On March 28, I met with Professor Taylor to discuss my analysis section. First I will analyze my chosen videos created by the official She’s the First organization. I identify common themes/understandings related to female empowerment. In addition, I will identify some concepts through my own knowledge and literature review. Using these themes I will code my interview data with members of She’s the First to analyze how members conceptualize empowerment (thematically) in their work. I will also look for silences and missing conceptualizations. While I have some concerns about revising my literature review, I will focus on that next week. Since She’s the First identifies education as the primary means of obtaining empowerment I will need to focus heavily on education through empowerment.
Bacon and Weber insist on a separation between science and values in response to previous philosophies that emphasized positivist scientific knowledge that points to universal moral understanding. With the development of the sciences over the centuries it is not surprising that Bacon calls for an invigorating inquiry into the natural sciences. In his view there should be a hard distinction between the natural and moral sciences in which the moral should remain untouched. Bacon associates theology with the moral sciences. Bacon suggests that ethics might come into play only at a much later time to inform policy and perhaps morals. For now, science can be used to understand the practical functions of our world since we are far from realizing an end to scientific innovation with a universal set of morals.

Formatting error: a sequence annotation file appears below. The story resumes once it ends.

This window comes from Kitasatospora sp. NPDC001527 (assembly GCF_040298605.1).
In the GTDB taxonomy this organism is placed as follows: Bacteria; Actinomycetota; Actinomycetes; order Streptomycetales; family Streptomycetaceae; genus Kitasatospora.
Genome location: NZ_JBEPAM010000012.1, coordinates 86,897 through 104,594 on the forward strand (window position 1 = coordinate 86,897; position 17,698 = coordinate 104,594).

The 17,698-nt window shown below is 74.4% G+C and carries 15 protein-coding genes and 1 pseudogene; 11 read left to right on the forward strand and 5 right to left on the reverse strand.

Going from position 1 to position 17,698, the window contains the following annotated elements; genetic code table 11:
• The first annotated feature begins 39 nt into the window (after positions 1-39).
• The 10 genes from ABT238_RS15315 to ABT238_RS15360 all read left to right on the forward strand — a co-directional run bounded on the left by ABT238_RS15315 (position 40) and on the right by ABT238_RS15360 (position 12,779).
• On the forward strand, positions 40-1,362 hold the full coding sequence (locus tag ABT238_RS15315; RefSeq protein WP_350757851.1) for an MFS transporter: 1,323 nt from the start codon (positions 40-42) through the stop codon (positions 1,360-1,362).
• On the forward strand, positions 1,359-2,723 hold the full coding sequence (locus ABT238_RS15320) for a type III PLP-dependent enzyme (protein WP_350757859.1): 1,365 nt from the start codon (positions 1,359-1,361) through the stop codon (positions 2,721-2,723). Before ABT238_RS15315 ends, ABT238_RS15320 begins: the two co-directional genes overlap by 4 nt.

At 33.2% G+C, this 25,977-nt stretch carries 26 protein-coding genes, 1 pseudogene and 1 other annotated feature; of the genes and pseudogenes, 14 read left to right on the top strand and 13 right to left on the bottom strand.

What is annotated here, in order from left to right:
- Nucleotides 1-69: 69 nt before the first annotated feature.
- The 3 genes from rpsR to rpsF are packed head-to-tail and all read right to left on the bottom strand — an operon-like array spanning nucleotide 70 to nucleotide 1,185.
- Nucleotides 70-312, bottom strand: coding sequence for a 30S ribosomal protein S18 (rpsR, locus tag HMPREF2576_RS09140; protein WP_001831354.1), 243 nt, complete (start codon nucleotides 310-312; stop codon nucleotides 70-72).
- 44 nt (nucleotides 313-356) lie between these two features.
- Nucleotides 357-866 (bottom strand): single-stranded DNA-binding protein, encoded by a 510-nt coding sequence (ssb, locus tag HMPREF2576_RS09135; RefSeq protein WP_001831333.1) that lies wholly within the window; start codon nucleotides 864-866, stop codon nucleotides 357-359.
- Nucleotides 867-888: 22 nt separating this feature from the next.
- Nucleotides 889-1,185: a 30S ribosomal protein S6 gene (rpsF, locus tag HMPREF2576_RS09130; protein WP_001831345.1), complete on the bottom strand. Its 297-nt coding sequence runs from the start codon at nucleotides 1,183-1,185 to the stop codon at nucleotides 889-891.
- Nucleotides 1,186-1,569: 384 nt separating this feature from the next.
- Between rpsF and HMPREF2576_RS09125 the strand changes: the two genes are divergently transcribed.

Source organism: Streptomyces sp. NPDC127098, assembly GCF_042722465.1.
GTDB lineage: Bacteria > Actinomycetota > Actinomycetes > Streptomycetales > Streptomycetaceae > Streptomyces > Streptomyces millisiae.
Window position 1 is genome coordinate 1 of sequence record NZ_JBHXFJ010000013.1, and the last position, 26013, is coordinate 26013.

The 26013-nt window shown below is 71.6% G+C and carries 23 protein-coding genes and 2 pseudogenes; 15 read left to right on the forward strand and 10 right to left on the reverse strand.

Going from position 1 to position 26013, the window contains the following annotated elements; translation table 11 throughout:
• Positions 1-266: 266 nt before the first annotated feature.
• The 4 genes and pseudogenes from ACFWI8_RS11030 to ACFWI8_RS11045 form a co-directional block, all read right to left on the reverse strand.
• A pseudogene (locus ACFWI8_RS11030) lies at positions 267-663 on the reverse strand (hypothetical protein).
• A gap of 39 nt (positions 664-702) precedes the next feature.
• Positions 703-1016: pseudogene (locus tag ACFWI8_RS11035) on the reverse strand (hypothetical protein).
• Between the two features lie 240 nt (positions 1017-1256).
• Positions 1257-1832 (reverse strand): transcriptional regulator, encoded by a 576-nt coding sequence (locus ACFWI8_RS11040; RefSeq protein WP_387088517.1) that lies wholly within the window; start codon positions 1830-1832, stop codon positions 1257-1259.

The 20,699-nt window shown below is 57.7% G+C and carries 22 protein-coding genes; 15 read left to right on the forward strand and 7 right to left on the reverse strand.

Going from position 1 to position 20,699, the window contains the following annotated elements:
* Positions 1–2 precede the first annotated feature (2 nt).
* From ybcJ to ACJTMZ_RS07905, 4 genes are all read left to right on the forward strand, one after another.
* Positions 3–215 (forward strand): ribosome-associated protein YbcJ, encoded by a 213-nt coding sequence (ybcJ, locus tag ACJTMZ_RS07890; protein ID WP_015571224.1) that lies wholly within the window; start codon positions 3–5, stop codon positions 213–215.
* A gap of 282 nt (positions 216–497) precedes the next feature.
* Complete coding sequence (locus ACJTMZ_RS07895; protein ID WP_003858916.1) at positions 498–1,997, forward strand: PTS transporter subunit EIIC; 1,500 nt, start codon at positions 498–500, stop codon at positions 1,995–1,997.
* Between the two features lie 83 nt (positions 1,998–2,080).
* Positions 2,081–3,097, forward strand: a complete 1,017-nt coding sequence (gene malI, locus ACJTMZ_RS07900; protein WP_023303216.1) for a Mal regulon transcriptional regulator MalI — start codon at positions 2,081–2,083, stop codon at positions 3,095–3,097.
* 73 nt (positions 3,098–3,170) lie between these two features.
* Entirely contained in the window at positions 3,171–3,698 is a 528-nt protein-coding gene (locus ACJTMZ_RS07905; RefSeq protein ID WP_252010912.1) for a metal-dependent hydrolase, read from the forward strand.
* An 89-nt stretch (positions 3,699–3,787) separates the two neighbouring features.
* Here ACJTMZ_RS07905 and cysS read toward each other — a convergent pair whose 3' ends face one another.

Weber models science and religion as contending spheres. These spheres including science, religion, politics, Christianity, and other religions are incompatible. Eventually we must choose. While Weber chooses science he notes that any single sphere is not inherently “better”. Science cannot give definitive answers to which sphere holds the universal truths.
The continuing progress of science creates truths anchored in interpretivism’s “situated knowledge”. In other words, in modern thought it is difficult to find universal certainty in any kind of science whether it be natural or social. Bacon and Weber create these distinctions in order to give more room for practical scientific inquiry. Distinctions between sciences arguably allow for greater innovation and “flourishing” apart from direct moralistic questions. For example, scientists working on new technologies might be able to focus on the nuts and bolts of their work without allowing moralistic goals to shape or interfere with their work. Further, separating science and morals allows for the change in values over time as society develops. It seems to offer some middle ground in a world hesitant to give up its religious and dogmatic origins. In a way this separation makes a lot of since because the natural sciences share characteristics with religions in how they create rituals with dedicated followers.